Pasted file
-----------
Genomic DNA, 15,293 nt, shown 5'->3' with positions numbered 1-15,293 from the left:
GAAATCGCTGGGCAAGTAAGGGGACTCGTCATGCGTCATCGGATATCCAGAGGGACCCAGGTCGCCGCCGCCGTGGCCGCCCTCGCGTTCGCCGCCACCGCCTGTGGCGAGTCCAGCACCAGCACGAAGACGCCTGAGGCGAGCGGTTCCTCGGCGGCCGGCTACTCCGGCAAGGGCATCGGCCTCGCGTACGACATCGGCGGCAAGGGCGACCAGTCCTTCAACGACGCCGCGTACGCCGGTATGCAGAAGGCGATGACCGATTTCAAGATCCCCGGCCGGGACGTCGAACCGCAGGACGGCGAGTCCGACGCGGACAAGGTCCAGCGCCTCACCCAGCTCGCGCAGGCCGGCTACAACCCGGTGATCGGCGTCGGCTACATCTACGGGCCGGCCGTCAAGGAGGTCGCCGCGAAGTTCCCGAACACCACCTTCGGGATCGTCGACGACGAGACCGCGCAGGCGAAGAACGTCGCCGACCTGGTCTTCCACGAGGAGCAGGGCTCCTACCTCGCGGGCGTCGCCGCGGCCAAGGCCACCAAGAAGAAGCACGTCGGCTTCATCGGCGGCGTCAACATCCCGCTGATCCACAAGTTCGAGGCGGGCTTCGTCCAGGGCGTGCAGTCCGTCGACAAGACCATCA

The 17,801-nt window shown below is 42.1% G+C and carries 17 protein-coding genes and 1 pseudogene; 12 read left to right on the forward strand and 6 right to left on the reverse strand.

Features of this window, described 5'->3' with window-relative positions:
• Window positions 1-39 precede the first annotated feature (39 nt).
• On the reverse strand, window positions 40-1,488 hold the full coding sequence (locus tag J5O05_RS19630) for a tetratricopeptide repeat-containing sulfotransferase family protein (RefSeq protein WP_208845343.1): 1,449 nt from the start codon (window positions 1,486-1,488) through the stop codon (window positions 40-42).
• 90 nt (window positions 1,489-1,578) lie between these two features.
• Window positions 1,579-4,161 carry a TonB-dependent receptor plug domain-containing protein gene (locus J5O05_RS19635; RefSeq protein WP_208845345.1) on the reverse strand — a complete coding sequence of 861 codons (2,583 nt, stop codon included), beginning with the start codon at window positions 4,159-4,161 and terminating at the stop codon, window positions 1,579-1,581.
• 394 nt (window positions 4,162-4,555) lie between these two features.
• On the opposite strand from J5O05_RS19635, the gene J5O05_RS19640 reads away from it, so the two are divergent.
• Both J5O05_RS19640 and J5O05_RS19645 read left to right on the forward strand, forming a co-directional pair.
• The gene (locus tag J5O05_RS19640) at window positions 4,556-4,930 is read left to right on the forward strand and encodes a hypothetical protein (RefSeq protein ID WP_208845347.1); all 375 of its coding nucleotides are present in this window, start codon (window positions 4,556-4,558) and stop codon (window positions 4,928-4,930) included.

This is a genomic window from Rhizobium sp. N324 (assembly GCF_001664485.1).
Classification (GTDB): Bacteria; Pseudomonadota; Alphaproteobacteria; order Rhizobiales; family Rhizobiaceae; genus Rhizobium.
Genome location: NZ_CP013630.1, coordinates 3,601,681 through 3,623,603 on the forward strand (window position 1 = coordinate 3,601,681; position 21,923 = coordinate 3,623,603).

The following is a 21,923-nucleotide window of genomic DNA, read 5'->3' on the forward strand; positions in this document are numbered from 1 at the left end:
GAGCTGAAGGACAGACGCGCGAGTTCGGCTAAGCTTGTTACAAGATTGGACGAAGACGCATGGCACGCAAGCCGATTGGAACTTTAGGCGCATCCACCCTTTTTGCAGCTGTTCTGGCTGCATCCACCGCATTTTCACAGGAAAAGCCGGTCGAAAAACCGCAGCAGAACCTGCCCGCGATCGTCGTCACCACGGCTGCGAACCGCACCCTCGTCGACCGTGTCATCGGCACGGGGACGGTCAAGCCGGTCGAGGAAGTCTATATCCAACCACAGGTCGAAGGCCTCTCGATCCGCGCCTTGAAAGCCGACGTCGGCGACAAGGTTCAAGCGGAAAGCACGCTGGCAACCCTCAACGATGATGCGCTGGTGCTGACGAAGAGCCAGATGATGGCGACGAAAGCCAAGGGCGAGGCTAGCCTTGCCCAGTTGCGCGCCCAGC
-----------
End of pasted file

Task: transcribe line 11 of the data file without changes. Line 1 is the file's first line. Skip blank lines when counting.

• Both J5O05_RS19640 and J5O05_RS19645 read left to right on the forward strand, forming a co-directional pair.